Mr. Vara: To ask the Secretary of State for Work and Pensions how much has been lost by (a) each section of his Department and (b) each of his Department's agencies because of internal fraud in each of the last five years. 
Jonathan Shaw: Information is not available in the exact format requested. I refer the hon. Member to the answers given on 3 June 2008, Official Report, column 804W. We are able to provide the breakdown of losses in each agency in 2003-04 and 2004-05 as set out in the following table. From 2005-06 onwards HM Treasury reporting requires details at departmental level only. This analysis is consistent with the way in which the Department reports to HM Treasury on internal fraud.
Bob Spink: To ask the Secretary of State for Work and Pensions if he will make it his policy to involve third party drug treatment providers in assisting problem drug users identified by Jobcentre Plus. 
[holding answer 8 May 2009]: Yes. From 27 April individuals who identify themselves as problem drug users to Jobcentre Plus staff in England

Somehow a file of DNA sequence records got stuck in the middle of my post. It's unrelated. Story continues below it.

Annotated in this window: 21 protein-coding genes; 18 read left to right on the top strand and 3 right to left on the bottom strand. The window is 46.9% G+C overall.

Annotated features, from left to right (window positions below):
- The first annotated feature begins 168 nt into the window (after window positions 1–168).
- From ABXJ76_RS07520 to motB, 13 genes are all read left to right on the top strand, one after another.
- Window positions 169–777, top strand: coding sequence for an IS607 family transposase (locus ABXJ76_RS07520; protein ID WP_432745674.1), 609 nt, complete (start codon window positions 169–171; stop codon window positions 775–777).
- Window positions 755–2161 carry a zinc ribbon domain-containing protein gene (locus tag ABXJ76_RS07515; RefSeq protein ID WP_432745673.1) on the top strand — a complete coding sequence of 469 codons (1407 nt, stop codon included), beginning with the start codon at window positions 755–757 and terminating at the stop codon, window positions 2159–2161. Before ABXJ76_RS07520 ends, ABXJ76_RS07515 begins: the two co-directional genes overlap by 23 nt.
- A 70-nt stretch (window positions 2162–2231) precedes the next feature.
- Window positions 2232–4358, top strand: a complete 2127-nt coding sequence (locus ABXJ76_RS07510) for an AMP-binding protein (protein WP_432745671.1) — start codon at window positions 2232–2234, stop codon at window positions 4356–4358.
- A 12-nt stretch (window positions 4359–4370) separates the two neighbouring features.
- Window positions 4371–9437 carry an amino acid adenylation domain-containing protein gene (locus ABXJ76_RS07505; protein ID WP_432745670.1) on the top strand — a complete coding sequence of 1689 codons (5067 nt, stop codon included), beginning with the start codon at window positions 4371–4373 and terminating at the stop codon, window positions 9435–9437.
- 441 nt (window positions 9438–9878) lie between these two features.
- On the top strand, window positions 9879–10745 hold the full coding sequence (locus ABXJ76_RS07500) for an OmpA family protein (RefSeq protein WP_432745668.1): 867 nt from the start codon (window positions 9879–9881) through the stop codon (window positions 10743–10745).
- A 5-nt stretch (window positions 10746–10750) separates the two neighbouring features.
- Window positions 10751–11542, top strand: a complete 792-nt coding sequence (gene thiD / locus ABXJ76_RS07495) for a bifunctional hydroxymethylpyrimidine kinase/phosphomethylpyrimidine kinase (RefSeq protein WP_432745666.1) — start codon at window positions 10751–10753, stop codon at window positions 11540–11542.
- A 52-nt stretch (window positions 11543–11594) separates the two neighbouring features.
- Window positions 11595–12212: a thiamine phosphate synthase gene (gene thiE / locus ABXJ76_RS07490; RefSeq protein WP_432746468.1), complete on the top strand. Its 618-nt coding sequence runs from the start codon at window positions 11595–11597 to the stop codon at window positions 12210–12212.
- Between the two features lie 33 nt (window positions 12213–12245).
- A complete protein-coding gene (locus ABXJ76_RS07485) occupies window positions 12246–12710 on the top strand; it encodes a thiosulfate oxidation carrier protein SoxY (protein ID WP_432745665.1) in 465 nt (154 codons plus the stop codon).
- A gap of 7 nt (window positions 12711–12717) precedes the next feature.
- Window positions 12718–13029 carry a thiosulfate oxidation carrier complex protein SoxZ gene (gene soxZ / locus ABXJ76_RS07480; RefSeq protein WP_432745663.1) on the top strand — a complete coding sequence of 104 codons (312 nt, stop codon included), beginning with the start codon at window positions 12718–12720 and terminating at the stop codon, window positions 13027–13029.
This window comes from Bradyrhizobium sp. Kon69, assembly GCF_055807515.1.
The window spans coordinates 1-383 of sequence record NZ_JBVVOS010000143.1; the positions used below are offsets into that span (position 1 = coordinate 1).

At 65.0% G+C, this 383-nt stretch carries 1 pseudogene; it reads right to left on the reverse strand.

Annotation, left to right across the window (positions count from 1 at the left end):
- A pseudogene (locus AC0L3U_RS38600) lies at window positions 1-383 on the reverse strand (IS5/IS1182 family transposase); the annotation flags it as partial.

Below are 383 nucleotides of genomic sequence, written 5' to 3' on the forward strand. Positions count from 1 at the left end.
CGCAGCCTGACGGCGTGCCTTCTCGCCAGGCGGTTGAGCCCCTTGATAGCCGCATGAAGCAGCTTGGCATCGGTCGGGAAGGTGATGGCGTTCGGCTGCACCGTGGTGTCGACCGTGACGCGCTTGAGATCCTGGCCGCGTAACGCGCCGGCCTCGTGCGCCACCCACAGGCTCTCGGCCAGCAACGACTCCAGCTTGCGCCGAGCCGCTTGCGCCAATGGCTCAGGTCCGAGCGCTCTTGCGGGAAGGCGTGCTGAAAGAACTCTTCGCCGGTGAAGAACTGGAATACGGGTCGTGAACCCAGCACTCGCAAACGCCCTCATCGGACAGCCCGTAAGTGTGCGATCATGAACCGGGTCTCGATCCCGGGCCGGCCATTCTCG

are being referred to local drug treatment services to discuss the help and support available to them. In addition to this the Welfare Reform Bill includes provisions to pilot a mandatory referral and support regime for problem drug users.
Joan Walley: To ask the Secretary of State for Work and Pensions what support his Department provides to assist people who have been unemployed for less than six months to find new employment. 
Mr. McNulty: The Government are doing all they can to help those who become unemployed to get back into work as quickly as possible. Although the claimant count is rising that does not mean people are not also moving off benefitin April, 290,900 people flowed off unemployment benefits. Most people leave jobseeker's allowance quickly: over half of new claims last less than three months and around three quarters last less than six months.
In November we invested an extra £1.3 billion to ensure that through Jobcentre Plus we continue to provide personal help and advice to everyone who needs ithelp in finding a job, filling in job applications and in writing CVs and advice on re-training and skills. In the Budget we committed a further £1.7 billion to support Jobcentre Plus and providers so that everyone can continue to receive high quality support.